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Thomas E. Dowling v. Inspector-General of Police (1961)

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⦿ CASE SUMMARY OF:

Thomas E. Dowling v. Inspector-General of Police (1961) – CA

by PaulPipar

⦿ THEME(S)

Blackmailer;
Interference with lower court;

⦿ PARTIES

⦿ CITATION

(1961) All N.L.R. 811;

⦿ COURT

High Court of Lagos;

⦿ LEAD JUDGEMENT DELIVERED BY:

⦿ LAWYERS WHO ADVOCATED

* FOR THE APPELLANT

* FOR THE RESPONDENT

⦿ FACT

“The circumstances of the case are somewhat unusual. It would appear that after committing the act of which he was convicted, the appellant was blackmailed by his accomplice. So on advice he went to the police for protection and made a full and free confession.

Available:  Belmont Finance Corporation v. Williams Furniture Ltd. and Others (NO 2) (1979) - SC

A trap was laid by the police and I am informed that the alleged blackmailer was caught. Both the appellant and the blackmailer were then prosecuted separately into two different courts presumably on different charges. The appellant pleaded guilty and was sentenced.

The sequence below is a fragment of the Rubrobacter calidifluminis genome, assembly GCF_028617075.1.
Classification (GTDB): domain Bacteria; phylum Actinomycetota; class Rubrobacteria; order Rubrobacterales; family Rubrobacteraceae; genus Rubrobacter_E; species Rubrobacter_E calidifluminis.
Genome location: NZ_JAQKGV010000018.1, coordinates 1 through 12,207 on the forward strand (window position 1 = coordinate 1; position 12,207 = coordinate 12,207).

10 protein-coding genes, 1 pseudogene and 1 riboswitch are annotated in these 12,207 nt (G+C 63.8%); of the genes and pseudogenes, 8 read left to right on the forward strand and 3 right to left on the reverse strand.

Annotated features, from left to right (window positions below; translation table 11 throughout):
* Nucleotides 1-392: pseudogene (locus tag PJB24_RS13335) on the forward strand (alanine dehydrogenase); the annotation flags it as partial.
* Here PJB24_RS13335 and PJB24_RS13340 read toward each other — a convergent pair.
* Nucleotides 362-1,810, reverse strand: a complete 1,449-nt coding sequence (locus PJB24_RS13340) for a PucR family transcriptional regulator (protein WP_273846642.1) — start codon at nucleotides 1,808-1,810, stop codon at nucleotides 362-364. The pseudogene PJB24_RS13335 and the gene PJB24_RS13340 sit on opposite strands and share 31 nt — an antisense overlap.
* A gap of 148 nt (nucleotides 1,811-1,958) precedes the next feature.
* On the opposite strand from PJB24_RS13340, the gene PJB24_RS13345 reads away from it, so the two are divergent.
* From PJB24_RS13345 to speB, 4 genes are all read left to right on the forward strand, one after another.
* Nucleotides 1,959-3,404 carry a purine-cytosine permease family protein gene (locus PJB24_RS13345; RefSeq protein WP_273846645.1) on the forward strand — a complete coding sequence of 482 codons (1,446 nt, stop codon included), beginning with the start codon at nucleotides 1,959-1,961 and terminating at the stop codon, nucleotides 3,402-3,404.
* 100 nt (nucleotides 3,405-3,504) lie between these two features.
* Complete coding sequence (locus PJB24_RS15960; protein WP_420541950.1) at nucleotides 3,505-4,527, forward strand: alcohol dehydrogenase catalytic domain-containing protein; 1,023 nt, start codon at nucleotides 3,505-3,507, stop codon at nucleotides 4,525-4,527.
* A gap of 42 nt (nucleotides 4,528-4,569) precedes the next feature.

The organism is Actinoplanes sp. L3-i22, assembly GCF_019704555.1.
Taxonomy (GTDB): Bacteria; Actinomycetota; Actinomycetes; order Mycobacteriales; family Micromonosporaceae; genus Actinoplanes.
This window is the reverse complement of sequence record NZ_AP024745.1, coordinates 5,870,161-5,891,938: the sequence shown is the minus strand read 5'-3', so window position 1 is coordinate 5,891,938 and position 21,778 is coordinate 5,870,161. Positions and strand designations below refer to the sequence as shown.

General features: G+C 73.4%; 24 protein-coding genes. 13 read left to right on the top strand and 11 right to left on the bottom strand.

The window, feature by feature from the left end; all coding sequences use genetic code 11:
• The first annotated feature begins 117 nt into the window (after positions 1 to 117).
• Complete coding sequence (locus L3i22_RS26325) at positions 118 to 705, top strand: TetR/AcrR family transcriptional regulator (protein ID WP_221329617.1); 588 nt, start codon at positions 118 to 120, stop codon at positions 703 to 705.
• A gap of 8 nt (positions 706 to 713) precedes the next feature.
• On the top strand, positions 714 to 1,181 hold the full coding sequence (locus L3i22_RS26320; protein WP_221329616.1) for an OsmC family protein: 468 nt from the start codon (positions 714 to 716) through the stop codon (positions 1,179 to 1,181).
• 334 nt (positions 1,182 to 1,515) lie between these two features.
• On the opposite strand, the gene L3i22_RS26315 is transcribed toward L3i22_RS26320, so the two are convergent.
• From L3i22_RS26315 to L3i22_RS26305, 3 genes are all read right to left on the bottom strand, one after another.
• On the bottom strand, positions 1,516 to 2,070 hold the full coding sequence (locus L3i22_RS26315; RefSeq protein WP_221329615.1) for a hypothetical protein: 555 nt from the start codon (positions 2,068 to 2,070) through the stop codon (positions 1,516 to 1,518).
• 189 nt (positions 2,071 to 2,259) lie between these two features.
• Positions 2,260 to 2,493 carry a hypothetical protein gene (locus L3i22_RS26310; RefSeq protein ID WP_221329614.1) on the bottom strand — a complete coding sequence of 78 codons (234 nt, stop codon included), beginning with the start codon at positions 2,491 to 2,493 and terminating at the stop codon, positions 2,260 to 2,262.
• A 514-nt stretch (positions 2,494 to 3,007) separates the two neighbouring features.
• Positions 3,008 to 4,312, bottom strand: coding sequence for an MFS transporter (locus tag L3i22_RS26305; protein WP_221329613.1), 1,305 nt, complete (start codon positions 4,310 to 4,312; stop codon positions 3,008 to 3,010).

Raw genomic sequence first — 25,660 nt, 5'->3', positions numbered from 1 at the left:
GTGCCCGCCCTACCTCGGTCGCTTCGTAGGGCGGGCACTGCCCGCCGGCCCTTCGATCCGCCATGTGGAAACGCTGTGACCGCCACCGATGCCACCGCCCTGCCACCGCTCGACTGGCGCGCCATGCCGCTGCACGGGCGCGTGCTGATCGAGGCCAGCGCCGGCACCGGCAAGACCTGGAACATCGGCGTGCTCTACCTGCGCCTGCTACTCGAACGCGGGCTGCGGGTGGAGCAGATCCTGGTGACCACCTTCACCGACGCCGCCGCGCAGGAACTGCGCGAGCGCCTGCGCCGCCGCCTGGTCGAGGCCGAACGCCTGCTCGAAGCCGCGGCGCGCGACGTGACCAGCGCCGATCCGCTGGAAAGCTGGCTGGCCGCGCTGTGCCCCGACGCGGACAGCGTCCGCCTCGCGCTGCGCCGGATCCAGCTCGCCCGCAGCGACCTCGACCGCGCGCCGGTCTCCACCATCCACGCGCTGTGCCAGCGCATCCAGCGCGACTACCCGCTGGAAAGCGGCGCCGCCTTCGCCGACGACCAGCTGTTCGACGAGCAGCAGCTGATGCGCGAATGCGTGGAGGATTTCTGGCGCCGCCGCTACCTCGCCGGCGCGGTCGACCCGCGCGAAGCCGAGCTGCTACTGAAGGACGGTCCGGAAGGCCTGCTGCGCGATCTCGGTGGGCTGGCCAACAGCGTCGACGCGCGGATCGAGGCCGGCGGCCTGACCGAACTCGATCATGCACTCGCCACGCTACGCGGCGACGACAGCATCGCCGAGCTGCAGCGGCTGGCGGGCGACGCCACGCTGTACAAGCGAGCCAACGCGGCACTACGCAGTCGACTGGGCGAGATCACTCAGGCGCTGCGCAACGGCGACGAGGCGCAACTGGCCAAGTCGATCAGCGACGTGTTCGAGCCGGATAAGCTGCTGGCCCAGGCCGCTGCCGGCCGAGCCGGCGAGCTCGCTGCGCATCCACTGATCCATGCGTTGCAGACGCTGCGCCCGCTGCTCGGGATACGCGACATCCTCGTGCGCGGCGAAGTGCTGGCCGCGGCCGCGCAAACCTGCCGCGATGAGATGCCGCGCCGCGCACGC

The case of the blackmailer has not yet been tried.”

⦿ ISSUE(S)

⦿ HOLDING & RATIO DECIDENDI

[APPEAL: DISMISSED]

⦿ REFERENCED

Available:  Federal Government, Federal Ministry of Education v. Academic Staff Union of Universities (ASUU) (2023) - NICN

⦿ SOME PROVISIONS

⦿ RELEVANT CASES

⦿ NOTABLE DICTA

* PROCEDURAL

* SUBSTANTIVE

Where a person who is being blackmailed seeks police protection, the proper course is for the police to investigate the complaint and, if satisfied that there is sufficient evidence, to prosecute the blackmailer.

Only after the trial of the blackmailer should the question of prosecuting the victim be considered, and, in practice, it is only in exceptional cases that it is advisable to do so. – De Lestang, CJ. Dowling v. IGP (1961)

Available:  Valentine Ayika v Republic of Liberia (2012) - ECOWAS

Whether a prosecution should be instituted or not in any given case is of course a matter entirely for the Director of Public Prosecutions and the duty of the courts is solely to try the case in accordance with the Law and impose the appropriate sentence. – De Lestang, CJ. Dowling v. IGP (1961)

The court will not interfere with the sentence unless it is manifestly excessive in the circumstances of the case or wrong in principle. – De Lestang, CJ. Dowling v. IGP (1961)

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